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The jab and the jab-nots: battle over vaccine equity reaches UN

(ATF) The United Nations has called for global “vaccine equity” amid reports that rich nations are hoarding Covid-19 shots while the developing world faces a massive shortage, in the wake of an unprecedented UN Security Council (UNSC) meeting called to discuss the pandemic.

Convened by the UK, a permanent UNSC member, the council heard accusations that Mexico has to import doses from Europe even though they are also produced in the US, which keeps vaccines made there for itself.

“The countries that produce them have very high vaccination rates and Latin America and the Caribbean have much lower (rates),” Mexican foreign minister Marcelo Ebrard said on February 16 ahead of the UNSC debate.

He said Mexico wanted to ensure “there is no hoarding of vaccines, that there is a principle of equality so that all countries have the possibility of vaccinating their residents”.

The plea prompted UN Secretary-General António Guterres to propose the creation of an emergency task force by the G20 countries to prepare and help implement a global immunisation plan. “At this critical moment, vaccine equity is the biggest moral test before the global community,” he told the UNSC meeting.

GLOBAL COORDINATION

The UNSC session led calls for a coordinated global effort to vaccinate against Covid-19, warning that gaping inequities in initial efforts put the whole planet at risk. UK Foreign Secretary Dominic Raab called for a resolution demanding ceasefires in global conflict zones so vaccination could proceed.

Foreign ministers, who met virtually, said the world had a “moral duty” to act together against the pandemic that has killed more than 2.4 million people. Guterres voiced alarm that just 10 nations have administered 75% of global doses so far – and 130 countries have had none at all.

“The world urgently needs a global vaccination plan to bring together all those with the required power, scientific expertise and production and financial capacities,” Guterres said.

“If the virus is allowed to spread like wildfire in the Global South, it will mutate again and again. New variants could become more transmissible, more deadly and, potentially, threaten the effectiveness of current vaccines and diagnostics,” he said.

RETURN OF LEADERSHIP

In his first UNSC appearance, US Secretary of State Antony Blinken vowed Washington would take a leadership role after reversing Donald Trump’s decision to pull out of the World Health Organization, adding that the US would pay more than $200 million in obligations to the WHO by the end of the month and make a “significant” contribution to Covax.

Russia opposed the UNSC session, with its UN ambassador, Vassily Nebenzia, saying that vaccinations were a matter “for specialised UN agencies” and “exceed the jurisdiction of the Security Council”. 

The OECD – a group of rich economies – has already called for a comprehensive global strategy to ensure vaccine access in low and middle-income countries. Inequality “threatens to prolong the pandemic, escalating inequalities within and between countries and delaying the global economic recovery”, said Angel Gurría, the group’s secretary-general.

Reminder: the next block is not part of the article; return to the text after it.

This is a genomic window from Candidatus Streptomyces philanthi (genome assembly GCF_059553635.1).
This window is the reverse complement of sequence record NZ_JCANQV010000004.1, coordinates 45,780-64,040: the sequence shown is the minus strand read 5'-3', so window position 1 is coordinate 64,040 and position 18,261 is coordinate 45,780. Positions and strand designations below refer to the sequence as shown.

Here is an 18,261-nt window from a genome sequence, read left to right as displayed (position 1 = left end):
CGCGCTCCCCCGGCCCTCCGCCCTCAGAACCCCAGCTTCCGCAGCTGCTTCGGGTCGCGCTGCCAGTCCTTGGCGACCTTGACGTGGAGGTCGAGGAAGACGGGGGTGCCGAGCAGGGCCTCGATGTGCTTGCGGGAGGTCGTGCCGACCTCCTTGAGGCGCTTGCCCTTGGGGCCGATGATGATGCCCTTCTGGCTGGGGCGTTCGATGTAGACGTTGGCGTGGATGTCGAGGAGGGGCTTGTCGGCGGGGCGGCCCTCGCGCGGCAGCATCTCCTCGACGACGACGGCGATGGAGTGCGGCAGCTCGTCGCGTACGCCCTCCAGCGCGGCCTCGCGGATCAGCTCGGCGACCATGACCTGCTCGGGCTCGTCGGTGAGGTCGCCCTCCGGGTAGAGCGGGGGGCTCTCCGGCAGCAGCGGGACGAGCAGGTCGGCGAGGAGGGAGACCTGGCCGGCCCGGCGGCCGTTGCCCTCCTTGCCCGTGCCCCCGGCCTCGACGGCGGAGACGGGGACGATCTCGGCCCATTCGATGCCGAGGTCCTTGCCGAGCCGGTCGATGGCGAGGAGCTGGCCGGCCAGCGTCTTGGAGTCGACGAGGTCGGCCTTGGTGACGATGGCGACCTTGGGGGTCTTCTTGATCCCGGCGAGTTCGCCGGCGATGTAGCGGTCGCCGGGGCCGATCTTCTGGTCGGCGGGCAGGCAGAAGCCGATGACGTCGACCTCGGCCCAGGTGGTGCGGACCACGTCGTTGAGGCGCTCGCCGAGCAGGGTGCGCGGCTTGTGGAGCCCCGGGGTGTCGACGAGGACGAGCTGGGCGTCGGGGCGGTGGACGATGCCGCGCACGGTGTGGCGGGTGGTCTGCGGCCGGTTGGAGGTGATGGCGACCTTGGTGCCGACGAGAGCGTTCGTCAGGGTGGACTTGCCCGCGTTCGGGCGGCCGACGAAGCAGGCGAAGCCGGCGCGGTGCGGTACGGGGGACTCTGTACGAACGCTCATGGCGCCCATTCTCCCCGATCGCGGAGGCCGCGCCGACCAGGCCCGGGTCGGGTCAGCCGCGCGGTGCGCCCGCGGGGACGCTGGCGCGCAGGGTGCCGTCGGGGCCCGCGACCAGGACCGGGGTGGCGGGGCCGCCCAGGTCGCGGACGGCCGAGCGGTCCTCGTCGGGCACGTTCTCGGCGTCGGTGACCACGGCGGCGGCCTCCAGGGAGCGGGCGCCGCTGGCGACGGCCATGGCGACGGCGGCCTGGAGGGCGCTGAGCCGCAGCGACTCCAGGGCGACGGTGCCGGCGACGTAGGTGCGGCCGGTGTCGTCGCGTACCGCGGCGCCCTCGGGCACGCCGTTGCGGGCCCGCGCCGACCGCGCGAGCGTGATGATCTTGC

There is already a plan to help developing nations, Covax, an initiative funded by governments and private donations that aims to procure 2 billion vaccine doses this year with options for a further 1 billion.

To be sure, it’s not just developing economies that have had shortages of vaccines. The US, Canada and EU countries have also had to downscale inoculation campaigns.

“The largest continental European economies are starting to fall behind,” said Peter Schaffrik, global macro strategist at RBC. “This reflects not only their later vaccine approval, but also increasingly a slower rollout, as vaccine shortages slow the pace of delivery.”

Surge in global debt: IIF

Meanwhile, global debt has soared to a new record high of $281 trillion last year, according to the Institute of International Finance. In a study of 61 countries, the IIF said the 2020 total represented a quarter of the $88 trillion rise in debt over the past decade, with government debt accounting for more than half the rise.

Debt outside the financial sector rose to $214 trillion from $194 trln. Household and corporate debt amounted to 165% of GDP, up from 124% in 2019.

The global debt-to-GDP ratio surged by 35 percentage points to over 355% of GDP in 2020. The upswing was well beyond the rise seen during the 2008 global financial crisis. But the rise in global debt is expected to be relatively modest this year.

Mature markets such as France, Spain and Greece saw the biggest increases in debt ratios outside the financial sector. In Emerging Markets, China saw the biggest rise in debt, followed by Turkey, Korea and the UAE. The overall ratio of EM debt to GDP topped 250% in 2020. Meanwhile, South Africa and India recorded large increases in state debt.

The good news was government guarantees and debt moratoria has so far been successful in preventing a surge in business bankruptcies. The decline in the number of firms filling for insolvency had been “extraordinary” across many European countries, though China and Turkey have seen some pickup, the IIF said.

With reporting by AFP

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George Russell

George Russell is a freelance writer and editor based in Hong Kong who has lived in Asia since 1996. His work has been published in the Financial Times, The Wall Street Journal, Bloomberg, New York Post, Variety, Forbes and the South China Morning Post.

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